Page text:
April Fools Day is almost upon us. You can be forgiven if you hadn’t even thought about it yet. For most people it’s just a mildly diverting day of spotting pranks in amongst news articles and listening carefully to what your friends tell you in case they’re trying to trick you. For us at The Next Web, it’s become a day of inbox tedium thanks to a kind of PR pitch that has grown in popularity in the past few years.

April Fools in the media used to simply be restricted to one article in every newspaper and the occasional TV news prank. Now thanks to the Internet there are far more online news outlets and each and every one of them wants to get in on the April Fool game. That’s not all – the rise of easy online publishing tools means that everyone is a potential media outlet. That includes businesses, and those businesses want to fool us too.

Of course, there’s not much point putting together a joke video about launching your product on Mars or writing a hilarious blog post about how you’ll now be serving a daily meal to each of your server hosting customers (it’s a pun on the word ‘serve’ – geddit? HA!) if no-one notices. That’s why the past few years have seen a rise in the following type of email hitting our inboxes at TNW during the final week of March:

Dear The Next Web,

Here at Nondescript Startup That You Wouldn’t Write About Normally Because We’re Boring (TM) we’re going to be running a hilarious April Fools video on our website.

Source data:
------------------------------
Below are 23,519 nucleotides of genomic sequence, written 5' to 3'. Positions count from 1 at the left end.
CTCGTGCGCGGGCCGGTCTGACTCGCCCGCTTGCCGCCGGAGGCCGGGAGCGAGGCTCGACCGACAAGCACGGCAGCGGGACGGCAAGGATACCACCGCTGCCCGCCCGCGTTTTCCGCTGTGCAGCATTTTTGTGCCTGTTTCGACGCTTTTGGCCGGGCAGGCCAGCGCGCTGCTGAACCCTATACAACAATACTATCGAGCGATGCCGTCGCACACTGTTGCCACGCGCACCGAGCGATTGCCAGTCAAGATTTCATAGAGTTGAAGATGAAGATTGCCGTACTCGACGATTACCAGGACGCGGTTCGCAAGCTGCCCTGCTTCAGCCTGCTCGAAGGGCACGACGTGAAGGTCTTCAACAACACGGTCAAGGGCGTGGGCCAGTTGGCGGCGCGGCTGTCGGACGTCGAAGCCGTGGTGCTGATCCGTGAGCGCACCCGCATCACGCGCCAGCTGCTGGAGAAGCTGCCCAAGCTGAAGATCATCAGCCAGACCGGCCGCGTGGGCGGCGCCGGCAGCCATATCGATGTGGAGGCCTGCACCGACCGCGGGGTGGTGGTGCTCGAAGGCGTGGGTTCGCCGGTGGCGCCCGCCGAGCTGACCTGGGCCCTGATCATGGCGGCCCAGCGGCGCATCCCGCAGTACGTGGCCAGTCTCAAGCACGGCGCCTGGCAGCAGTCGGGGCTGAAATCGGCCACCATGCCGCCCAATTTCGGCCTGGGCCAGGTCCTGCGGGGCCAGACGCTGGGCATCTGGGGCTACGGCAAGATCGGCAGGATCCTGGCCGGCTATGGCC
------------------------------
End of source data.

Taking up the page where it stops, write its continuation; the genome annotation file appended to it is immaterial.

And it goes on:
If you’d like to write about it, we can give you advance access as long as you promise not to publish your post until noon on April 1st.

Is it just us, or does this kind of thing take the fun out of April Fools Day? We love hunting down whatever crazy pranks Google has up its sleeve (if recent years are anything to go by, it’ll have a lot – unless Larry Page has done a Spring Cleaning on fun), and who knows, when tomorrow rolls around (Easter Monday too, no less, so it will probably be a slow news day) we may well share funny April Fools pranks we find from all sorts of companies. But ‘find’ is the key word in that sentence.

An April Fools joke should be something for people to discover, find funny and share. If you’re pre-briefing the media so that they’re in on it, it just becomes a depressingly tedious publicity stunt.

Treat your audience with some respect. If they’re the kind of people who engage with you anyway, they’re find and share your joke. If you have to scream for attention about it, you’re just wasting your time.

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